October 21, 2045
In dreams, you soar. In nightmares, you plunge—but not always.
Higher and higher, first above our rooftop, and then beyond the trees, I floated skyward until the sight of our entire development overtook me. Roadside lamps were just stirring to life in the evaporating light, sending faint reflections over the black ribbons of winding pavement, damp from an earlier rain. Death stared me in the face—something I had been wishing for, until that horrible night. A sudden and tenacious will to survive had just annihilated that notion. Heroes don’t end that way.
Had the planet’s gravity at last given out, making me its first victim? Would I be alone, or would I soon see others drifting up to the same height? My neck whipped in every direction at once as I checked for casualties in nearby yards or distant, panicked specks flailing against the dusky clouds. No one. The utter isolation made the terrible feel even worse, and the taste of dirty pennies poured into my mouth. A runaway heartbeat thundered in my bones and ears.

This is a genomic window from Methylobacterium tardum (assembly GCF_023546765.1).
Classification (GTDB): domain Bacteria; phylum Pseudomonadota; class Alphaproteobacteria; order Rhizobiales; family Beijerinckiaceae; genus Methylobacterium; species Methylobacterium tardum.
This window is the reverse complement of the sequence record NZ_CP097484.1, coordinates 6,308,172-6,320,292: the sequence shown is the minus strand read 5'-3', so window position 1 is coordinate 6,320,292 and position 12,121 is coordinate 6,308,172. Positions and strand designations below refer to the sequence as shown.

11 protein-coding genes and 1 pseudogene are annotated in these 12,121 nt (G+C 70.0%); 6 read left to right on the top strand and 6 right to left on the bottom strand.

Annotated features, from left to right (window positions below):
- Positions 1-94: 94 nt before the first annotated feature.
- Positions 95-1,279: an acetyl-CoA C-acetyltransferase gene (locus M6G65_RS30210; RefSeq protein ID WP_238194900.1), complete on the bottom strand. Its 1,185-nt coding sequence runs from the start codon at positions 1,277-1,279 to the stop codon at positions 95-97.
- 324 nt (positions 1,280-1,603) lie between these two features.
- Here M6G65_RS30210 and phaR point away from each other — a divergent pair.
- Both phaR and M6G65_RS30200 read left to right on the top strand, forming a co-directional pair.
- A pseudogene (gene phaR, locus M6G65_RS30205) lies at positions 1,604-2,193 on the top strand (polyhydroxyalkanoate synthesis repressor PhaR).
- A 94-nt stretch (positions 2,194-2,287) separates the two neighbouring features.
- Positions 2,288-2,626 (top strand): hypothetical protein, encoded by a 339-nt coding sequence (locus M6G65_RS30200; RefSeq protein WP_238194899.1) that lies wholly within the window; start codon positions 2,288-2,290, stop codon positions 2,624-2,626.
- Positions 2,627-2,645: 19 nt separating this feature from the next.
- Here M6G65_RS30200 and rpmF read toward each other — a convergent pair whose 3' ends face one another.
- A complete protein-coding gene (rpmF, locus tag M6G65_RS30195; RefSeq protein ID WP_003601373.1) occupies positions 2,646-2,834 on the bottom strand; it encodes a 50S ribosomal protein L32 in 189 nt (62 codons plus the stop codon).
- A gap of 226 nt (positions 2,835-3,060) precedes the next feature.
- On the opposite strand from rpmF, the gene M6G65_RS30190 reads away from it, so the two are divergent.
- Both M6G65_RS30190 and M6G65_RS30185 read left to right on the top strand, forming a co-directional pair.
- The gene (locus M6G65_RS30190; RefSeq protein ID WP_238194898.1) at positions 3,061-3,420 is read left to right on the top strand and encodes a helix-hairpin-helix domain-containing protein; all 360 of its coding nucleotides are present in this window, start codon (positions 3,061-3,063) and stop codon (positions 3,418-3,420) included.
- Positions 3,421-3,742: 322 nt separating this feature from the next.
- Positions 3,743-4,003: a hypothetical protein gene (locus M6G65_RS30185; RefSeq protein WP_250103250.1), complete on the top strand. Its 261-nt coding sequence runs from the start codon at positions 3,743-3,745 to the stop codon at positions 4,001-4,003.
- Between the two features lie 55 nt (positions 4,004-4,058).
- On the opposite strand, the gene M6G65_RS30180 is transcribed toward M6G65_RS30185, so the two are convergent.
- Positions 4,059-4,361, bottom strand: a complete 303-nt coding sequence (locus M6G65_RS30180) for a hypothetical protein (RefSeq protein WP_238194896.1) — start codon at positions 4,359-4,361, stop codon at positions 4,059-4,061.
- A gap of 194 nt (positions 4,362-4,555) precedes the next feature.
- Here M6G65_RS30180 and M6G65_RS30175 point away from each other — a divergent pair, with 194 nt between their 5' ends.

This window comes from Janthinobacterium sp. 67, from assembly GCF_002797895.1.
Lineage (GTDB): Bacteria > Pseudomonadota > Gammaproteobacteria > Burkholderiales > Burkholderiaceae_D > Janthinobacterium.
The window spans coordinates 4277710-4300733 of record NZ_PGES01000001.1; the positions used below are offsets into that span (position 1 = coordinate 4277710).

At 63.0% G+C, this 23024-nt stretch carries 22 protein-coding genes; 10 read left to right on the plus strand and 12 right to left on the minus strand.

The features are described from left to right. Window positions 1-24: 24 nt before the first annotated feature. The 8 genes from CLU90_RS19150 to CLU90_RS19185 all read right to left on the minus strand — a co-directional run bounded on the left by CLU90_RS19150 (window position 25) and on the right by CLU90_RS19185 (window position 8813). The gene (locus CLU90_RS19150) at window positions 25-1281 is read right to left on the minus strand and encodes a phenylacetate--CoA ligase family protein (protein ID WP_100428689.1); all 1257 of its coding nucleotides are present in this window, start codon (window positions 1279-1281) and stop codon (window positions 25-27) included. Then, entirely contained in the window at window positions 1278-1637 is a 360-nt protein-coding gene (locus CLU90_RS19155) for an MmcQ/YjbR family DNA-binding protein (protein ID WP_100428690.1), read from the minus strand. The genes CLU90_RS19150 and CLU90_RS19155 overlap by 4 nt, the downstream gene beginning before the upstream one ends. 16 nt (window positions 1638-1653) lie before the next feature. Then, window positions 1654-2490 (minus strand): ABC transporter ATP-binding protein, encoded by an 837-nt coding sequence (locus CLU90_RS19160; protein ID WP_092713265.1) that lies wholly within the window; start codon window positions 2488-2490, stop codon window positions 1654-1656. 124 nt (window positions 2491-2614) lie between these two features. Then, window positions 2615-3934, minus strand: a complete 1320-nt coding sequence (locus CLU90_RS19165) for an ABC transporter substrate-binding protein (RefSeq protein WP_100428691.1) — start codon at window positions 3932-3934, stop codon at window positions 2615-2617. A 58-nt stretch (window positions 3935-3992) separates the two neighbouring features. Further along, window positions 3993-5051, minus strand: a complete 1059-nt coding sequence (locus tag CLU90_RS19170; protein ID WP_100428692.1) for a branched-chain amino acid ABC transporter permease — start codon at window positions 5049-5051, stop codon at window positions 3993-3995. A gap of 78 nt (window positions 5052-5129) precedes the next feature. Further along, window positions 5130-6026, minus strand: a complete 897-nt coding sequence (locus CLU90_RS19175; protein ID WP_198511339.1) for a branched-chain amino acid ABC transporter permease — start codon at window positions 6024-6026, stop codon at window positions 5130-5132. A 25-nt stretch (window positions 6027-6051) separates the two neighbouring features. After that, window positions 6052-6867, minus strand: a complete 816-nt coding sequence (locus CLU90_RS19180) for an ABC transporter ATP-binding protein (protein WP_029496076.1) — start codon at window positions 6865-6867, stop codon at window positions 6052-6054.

Stepping out onto the deck with my sandwich, I’d felt the sensational rush that signaled a possible gravitational drop. So I did what all kids did: I jumped to see how high I could get, but this time my feet never touched back down. After confirming that nothing had grabbed me physically, my instincts screamed that this impossible happening felt more…well, alien than a result of the gravity crisis, directing my suspicions right to the likely source. Earth was no longer alone in the universe. My father had stood in staunch opposition to the Messengers’ arrival, but he was gone and it looked like I was next.
Not a soul in sight as I strayed higher, paralyzed by fear. I knew she wasn’t home, but I screamed out for my mother anyway, trying not to wonder if she’d ever return. The seven houses within Hemlock Hill Estates remained still. Everything below me lay in eerie quiet, as if the resident families had conspired to stay indoors until I floated out of sight…